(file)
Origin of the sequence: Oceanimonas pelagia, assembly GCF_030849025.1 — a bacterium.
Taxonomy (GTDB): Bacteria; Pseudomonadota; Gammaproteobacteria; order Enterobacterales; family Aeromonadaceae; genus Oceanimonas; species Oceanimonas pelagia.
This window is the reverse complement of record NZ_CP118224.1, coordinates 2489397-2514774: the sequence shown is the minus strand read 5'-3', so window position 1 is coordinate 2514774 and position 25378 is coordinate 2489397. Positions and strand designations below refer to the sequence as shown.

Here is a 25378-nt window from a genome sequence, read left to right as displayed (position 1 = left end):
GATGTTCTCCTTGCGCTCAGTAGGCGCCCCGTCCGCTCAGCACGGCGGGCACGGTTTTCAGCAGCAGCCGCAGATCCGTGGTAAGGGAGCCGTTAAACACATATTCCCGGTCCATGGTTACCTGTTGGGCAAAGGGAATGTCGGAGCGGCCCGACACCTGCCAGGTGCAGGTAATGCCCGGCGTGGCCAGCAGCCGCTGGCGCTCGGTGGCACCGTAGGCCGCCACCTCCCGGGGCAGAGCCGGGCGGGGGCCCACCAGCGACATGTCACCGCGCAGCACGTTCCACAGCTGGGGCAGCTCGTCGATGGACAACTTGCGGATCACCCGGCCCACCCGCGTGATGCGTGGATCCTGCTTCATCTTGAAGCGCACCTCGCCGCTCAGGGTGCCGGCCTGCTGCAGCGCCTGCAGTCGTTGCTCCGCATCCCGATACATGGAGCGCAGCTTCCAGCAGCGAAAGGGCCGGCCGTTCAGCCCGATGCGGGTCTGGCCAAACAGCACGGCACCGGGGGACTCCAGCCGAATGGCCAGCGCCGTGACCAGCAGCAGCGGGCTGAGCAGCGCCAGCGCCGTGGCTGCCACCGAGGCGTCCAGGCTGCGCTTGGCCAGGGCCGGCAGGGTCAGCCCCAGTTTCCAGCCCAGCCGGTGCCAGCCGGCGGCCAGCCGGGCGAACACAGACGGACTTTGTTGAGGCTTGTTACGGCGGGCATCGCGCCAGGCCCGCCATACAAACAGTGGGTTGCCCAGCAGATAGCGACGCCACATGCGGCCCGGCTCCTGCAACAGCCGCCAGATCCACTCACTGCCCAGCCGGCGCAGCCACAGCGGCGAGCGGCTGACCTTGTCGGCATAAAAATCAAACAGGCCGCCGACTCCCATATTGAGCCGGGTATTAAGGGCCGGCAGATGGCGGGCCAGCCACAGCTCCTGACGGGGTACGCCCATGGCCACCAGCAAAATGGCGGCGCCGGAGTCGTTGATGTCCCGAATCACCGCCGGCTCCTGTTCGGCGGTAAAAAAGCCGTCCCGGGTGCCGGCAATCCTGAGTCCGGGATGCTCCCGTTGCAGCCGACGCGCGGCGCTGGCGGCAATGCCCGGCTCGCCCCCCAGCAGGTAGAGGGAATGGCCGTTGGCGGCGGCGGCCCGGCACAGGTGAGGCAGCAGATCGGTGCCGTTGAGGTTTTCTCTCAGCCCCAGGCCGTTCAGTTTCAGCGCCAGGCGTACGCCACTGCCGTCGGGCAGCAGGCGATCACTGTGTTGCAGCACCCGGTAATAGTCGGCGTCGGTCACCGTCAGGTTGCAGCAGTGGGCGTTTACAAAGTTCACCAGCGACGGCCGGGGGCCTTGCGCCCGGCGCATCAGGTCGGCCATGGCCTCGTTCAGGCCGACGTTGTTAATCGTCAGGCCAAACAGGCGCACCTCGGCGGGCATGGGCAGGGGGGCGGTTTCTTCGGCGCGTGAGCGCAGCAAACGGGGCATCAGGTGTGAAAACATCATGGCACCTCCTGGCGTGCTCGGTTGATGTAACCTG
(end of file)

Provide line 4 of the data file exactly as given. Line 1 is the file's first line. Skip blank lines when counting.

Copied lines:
Here is a 25378-nt window from a genome sequence, read left to right as displayed (position 1 = left end):